Anne Hathaway's New Role Sounds Seriously Intense

And she's getting incredible reviews.

Anne Hathaway has come a long way from The Devil Wears Prada. The Oscar winner's latest role is gritty, fierce, and severe—and she's on stage by herself the entire time.

Grounded, written by George Brandt and directed by Julie Taymor, runs through May 24 at the Public Theater in New York. The play has already been staged across the country with different actors and directors, but Hathaway's definitely the biggest star involved so far.

In the one-woman show, Hathaway stars as a star fighter pilot who drops bombs over Iraq and Afghanistan, but finds herself reassigned to fly drones after she gets pregnant. Her character, who stays unnamed, starts to feel the mental effects of the "chair force," sitting in the suburbs while her actions kill people overseas.

Naturally, Hathaway has been getting great reviews for her "masterful" and "full-throttle" performance. Though critics say it's hard to separate the star from the character, they admit you need someone who can go big like she does to command the stage by herself.

Hathaway told the New York Times that she was inspired by stories from family friends who were in the army. "I realized I had absolutely no idea what life was like for a female soldier," she said. "I hadn't seen movies about it, I hadn't really read articles about it, I didn't have any references, and I thought that's not O.K. So I started looking for stories about female soldiers to tell." She says she visited an Air Force base, flew test drones, and spoke with female fighter pilots.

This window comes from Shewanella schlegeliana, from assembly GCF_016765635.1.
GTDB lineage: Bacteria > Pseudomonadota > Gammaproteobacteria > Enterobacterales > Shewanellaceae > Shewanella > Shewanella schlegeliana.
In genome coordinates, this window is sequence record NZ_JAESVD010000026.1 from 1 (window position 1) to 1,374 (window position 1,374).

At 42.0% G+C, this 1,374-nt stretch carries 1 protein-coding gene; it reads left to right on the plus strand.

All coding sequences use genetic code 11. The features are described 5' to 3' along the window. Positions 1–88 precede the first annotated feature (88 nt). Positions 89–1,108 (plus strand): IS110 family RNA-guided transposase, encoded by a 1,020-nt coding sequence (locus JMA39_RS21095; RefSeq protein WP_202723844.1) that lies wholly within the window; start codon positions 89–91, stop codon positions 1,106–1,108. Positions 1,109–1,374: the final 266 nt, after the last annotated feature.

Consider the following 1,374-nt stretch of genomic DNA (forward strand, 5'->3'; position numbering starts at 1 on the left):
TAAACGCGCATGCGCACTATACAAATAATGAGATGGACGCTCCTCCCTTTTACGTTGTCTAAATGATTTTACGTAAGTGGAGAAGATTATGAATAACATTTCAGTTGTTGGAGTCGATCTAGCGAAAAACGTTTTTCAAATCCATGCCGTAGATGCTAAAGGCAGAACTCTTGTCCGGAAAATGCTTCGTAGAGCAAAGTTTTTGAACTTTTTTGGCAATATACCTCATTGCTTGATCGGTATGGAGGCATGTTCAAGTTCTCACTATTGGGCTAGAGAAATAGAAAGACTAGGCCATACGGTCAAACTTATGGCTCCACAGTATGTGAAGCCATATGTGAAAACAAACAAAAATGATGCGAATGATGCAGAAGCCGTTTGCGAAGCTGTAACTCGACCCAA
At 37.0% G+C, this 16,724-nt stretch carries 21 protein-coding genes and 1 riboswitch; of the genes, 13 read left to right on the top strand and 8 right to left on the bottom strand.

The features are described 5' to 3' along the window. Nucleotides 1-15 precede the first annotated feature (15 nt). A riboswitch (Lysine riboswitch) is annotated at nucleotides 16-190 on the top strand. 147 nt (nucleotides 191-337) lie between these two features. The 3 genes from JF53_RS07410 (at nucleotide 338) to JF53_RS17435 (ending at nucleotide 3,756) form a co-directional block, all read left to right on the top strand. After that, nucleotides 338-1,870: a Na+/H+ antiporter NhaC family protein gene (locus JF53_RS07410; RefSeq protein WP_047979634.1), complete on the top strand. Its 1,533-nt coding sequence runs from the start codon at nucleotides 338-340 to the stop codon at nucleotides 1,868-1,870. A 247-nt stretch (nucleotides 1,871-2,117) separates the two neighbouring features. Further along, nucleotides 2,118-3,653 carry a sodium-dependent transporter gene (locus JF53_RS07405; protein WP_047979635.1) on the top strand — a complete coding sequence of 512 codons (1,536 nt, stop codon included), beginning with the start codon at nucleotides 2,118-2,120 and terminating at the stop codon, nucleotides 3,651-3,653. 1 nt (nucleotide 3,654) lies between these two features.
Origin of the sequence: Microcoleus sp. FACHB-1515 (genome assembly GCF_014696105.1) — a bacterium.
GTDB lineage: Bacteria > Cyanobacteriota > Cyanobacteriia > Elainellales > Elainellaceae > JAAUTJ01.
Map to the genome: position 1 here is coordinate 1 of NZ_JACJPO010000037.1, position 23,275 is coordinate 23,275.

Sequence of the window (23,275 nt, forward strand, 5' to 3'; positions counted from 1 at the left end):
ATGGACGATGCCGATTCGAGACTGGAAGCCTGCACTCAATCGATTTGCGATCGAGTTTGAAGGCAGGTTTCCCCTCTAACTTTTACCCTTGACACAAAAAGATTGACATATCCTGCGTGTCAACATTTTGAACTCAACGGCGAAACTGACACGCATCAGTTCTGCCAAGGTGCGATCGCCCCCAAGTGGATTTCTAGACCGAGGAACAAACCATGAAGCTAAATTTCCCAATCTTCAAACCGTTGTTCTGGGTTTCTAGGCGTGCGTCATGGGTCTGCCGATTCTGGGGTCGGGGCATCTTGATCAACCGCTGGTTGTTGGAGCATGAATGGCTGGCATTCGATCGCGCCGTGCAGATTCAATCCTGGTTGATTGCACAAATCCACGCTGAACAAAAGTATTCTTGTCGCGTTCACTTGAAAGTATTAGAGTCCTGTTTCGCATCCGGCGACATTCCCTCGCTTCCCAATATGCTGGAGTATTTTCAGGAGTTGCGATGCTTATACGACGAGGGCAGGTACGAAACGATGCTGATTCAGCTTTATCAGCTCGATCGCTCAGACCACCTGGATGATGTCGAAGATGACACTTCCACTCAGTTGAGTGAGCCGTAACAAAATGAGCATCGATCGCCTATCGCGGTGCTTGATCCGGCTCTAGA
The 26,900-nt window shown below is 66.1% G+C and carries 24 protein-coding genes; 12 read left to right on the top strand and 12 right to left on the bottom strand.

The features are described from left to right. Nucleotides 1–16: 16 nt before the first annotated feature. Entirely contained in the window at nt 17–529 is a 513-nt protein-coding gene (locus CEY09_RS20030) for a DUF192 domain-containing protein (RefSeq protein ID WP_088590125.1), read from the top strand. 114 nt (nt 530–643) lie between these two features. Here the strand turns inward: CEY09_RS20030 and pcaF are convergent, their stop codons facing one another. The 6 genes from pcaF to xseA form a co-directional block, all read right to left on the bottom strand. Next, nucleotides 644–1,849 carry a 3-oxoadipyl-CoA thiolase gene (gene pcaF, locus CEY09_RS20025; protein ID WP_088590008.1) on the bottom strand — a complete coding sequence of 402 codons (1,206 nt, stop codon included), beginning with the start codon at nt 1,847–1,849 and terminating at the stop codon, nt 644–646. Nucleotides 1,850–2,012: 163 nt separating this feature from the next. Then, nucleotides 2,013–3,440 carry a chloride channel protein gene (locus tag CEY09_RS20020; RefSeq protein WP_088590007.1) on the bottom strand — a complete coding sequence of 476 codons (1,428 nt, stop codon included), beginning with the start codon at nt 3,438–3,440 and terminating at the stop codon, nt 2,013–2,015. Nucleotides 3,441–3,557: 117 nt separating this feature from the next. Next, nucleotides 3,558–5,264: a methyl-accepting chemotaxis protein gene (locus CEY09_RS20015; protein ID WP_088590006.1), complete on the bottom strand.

Her play isn't just there for spectacle, either. The theater is hosting a panel, "Our Drone War," to discuss the heavy themes that the show introduces. "A devastating weapon that also keeps our soldiers out of harm's way—the ultimate military dream" the theater's website notes. "But the reality of drone warfare isn't at all what we imagined."

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Megan Friedman

Megan Friedman is the former managing editor of the Newsroom at Hearst. She's worked at NBC and Time, and is a graduate of Northwestern's Medill School of Journalism.